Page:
Training Transfer: Training transfer occurs when trainees consistently apply the learned behavior, attitudes, and knowledge to their work (Govaerts et al., 2017). TOT is the most important determinant of success of any training program (Velada & Caetano, 2007). It is a sequential process in which trainees learn, retain, and transfer new competencies to their real work situation (Govaerts et al., 2018) and commences when trainees return to workplace after the training and directly/indirectly utilize the learning on their job.

Training Readiness & Training Transfer: Training readiness defines the extent to which trainees are ready to attend the training (Kim et al., 2019). It prepares the trainees emotionally and psychologically to participate in the training. A positive perception of trainees (training readiness) improves TOT (Bhatti & Kaur, 2010), whereas a negative perception related to the absence of ideal conditions at workplace functions as an obstacle (Al-Swidi & Al Yahya, 2017). Hence, we can conclude that training readiness is positively associated with TOT (Kulik et al., 2007). The perception of trainees about the benefits of transferring skills, knowledge, and attitude toward work directly affects their transfer intentions (Blume et al., 2019). Thus, consider the following hypothesis:

H1: Training readiness is positively related to TOT

Training Readiness & Supervisory Support: When supervisor sets training goals and discusses training content with trainees it increases trainees' training and learning readiness (Brinkerhoff & Montesino, 1995). Also, supervisor instructions concerning training improve level of learning and TOT (Bates et al., 2007). A study by Payne et al. (2010) found that trainees who are training ready are more confident in retaining knowledge and motivated to utilize that knowledge in their workplace. Training readiness declines with decreasing support from their supervisors (Al-Swidi & Al Yahya, 2017). Training readiness impacts training transfer indirectly through mediation of transfer motivation. Learner readiness along with supervisory support provides motivation to transfer competencies to work context (Kirwan & Birchall, 2006). Thus, we hypothesize the following:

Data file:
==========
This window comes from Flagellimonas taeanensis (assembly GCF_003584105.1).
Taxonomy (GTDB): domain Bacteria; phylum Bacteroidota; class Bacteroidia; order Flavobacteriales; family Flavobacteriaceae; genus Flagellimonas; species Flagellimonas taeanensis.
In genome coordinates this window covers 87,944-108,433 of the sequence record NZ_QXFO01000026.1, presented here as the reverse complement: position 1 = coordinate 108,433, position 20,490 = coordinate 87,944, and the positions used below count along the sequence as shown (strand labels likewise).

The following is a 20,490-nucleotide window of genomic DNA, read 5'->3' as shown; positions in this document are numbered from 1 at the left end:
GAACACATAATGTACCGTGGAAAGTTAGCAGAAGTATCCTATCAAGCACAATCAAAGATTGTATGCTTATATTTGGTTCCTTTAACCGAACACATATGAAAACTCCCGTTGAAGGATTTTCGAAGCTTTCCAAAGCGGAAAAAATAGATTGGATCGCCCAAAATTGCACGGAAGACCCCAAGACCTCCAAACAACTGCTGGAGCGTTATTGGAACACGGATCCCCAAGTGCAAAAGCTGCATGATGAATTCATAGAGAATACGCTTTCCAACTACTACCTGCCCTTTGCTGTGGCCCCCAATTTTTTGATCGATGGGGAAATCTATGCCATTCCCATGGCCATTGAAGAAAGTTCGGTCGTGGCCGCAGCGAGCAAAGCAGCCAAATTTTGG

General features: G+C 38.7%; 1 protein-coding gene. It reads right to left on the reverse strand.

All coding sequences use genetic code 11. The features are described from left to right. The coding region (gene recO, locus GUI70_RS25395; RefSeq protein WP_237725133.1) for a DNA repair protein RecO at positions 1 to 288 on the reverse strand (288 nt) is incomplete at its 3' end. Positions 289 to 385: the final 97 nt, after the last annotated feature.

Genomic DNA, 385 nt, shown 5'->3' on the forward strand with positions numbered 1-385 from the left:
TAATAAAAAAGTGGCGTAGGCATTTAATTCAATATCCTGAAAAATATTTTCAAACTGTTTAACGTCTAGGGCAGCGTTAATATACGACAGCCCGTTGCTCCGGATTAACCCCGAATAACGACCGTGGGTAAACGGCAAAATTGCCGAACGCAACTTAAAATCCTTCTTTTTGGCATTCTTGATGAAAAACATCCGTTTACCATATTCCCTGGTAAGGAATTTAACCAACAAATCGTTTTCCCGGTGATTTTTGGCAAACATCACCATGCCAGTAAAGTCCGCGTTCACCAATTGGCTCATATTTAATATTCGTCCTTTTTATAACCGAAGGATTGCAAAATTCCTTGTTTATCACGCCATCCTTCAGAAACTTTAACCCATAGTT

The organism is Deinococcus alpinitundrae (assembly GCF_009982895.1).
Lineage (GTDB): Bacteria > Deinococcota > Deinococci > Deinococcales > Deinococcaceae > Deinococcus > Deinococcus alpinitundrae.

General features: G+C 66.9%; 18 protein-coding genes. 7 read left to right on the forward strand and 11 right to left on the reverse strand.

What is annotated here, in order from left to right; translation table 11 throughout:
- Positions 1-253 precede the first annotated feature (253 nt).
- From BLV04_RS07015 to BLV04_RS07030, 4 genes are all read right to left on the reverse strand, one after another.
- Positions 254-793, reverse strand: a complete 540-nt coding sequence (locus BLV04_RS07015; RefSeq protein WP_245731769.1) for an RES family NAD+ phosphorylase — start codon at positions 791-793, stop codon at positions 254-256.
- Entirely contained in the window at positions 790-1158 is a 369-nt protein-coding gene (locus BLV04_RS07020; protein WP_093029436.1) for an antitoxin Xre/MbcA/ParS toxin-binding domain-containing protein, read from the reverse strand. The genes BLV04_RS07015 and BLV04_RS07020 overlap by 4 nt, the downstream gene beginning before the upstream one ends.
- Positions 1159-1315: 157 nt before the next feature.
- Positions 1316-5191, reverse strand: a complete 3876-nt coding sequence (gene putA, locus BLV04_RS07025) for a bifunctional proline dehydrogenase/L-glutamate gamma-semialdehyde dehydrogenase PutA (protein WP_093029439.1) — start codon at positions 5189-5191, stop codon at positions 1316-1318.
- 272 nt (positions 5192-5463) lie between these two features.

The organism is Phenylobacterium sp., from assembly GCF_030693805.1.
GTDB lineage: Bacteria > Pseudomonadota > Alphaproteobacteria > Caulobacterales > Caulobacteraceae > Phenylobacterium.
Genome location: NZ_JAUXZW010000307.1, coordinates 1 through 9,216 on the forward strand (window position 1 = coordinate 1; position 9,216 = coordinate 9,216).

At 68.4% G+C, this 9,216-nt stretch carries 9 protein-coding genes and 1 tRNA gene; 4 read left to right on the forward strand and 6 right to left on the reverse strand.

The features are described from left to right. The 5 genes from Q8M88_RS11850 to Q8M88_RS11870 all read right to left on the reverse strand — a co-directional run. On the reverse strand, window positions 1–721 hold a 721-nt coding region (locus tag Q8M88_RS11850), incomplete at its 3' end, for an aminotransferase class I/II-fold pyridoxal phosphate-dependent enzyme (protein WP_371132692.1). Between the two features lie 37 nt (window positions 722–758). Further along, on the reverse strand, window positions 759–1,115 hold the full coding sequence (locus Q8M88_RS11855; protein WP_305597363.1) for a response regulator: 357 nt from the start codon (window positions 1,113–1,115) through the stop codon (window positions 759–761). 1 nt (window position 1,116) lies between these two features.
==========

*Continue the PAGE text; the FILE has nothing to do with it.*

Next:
H2: Training readiness is positively related with supervisory support

Transfer Design & Training Transfer: Transfer design comprises instructions, delivery, and application of training that links learning with performance (Muduli & Raval, 2018) and assesses the applicability of training program, indicating that transfer design and TOT are positively associated (Velada et al., 2007). Transfer design that emphasizes the acquisition of both theoretical and practical skills enhances TOT (Nikandrou et al., 2009). Transfer design is a training program technique that enables trainees to utilize their learning (Holton et al., 2005) and has a positive impact on training transfer (Holton, 1996). A recent study on an Indian insurance company found a negative relationship between transfer design and TOT (Muduli & Raval, 2018). Since the sample of our study did not belong to the insurance sector, we propose the following hypothesis:

H3: Transfer design is positively related

with TOT

Transfer Design & Supervisory Support: Transfer design shares a positive relation with supervisory support along with other workplace factors (Alvelos et al., 2015). Transfer design is an amalgamation of training contents and requirements for a job (Velada et al., 2007) and represents the blueprint that sets goals and strategies for learning. The support at workplace ensures efficient and effective performance because of supervisors' encouragement to utilize the learning at work (Lau & Mclean, 2013). Despite the possibility of an insufficient transfer design, supervisory support enhances learning and utilization of skills at work (Chauhan et al., 2017). Thus, we hypothesize that:

H4:Transfer design is positively related with supervisory support

Supervisory Support & Training Transfer: According to Nijman et al. (2006), supervisory support is defined as supervisors' positive behavior that...